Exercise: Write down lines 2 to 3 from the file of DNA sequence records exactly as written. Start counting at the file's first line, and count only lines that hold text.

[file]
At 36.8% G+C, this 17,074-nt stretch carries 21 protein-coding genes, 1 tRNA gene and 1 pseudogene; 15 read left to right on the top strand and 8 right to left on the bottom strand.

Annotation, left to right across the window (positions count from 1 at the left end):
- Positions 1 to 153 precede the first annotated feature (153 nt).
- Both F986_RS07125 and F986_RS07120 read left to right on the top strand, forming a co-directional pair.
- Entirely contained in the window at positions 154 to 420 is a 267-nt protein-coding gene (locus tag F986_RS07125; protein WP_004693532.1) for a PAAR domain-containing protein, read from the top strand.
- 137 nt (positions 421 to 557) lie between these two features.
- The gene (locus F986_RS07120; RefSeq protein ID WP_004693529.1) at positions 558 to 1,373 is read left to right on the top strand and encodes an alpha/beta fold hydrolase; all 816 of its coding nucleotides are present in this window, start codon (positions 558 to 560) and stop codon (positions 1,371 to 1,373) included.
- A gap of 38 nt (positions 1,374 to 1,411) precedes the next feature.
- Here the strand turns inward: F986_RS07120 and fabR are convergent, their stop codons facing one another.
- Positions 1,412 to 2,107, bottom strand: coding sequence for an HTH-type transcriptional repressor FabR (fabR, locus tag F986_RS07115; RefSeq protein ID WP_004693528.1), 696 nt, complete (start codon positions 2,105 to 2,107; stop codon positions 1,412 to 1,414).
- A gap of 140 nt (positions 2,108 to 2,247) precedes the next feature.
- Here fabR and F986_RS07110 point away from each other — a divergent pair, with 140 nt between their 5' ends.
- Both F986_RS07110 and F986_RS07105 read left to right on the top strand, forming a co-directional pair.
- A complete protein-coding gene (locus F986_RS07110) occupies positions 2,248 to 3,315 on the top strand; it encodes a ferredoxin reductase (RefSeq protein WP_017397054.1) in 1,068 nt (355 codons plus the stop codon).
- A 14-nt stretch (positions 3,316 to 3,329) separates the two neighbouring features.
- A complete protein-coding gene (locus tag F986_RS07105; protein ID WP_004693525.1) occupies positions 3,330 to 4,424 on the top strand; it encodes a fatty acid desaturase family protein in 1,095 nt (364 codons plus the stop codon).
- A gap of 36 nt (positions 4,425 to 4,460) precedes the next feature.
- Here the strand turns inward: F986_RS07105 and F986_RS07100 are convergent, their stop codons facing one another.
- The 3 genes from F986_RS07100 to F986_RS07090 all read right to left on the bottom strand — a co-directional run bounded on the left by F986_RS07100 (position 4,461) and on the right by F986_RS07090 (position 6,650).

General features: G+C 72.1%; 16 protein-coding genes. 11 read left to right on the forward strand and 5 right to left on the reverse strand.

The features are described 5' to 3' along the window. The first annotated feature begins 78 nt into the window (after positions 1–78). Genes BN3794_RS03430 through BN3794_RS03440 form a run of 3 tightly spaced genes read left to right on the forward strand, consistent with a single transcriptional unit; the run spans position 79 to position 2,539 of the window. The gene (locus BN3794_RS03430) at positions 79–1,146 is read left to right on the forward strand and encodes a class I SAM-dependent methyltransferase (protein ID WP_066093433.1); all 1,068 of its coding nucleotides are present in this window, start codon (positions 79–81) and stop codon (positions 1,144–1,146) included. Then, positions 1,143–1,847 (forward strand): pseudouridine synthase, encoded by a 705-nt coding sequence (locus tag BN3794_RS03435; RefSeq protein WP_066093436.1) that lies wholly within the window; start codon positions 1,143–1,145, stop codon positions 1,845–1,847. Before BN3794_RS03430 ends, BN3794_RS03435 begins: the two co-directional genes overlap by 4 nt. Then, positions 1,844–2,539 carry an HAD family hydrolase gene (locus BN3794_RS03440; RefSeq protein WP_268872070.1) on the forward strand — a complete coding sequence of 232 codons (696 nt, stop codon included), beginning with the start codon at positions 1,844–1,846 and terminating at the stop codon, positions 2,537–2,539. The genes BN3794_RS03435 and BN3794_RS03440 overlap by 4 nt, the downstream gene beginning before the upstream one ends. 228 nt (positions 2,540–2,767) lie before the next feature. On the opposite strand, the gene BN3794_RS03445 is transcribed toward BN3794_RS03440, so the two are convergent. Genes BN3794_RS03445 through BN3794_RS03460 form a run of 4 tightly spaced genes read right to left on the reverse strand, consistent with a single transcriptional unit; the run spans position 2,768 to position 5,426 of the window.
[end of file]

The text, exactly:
Annotation, left to right across the window (positions count from 1 at the left end):
- Positions 1 to 153 precede the first annotated feature (153 nt).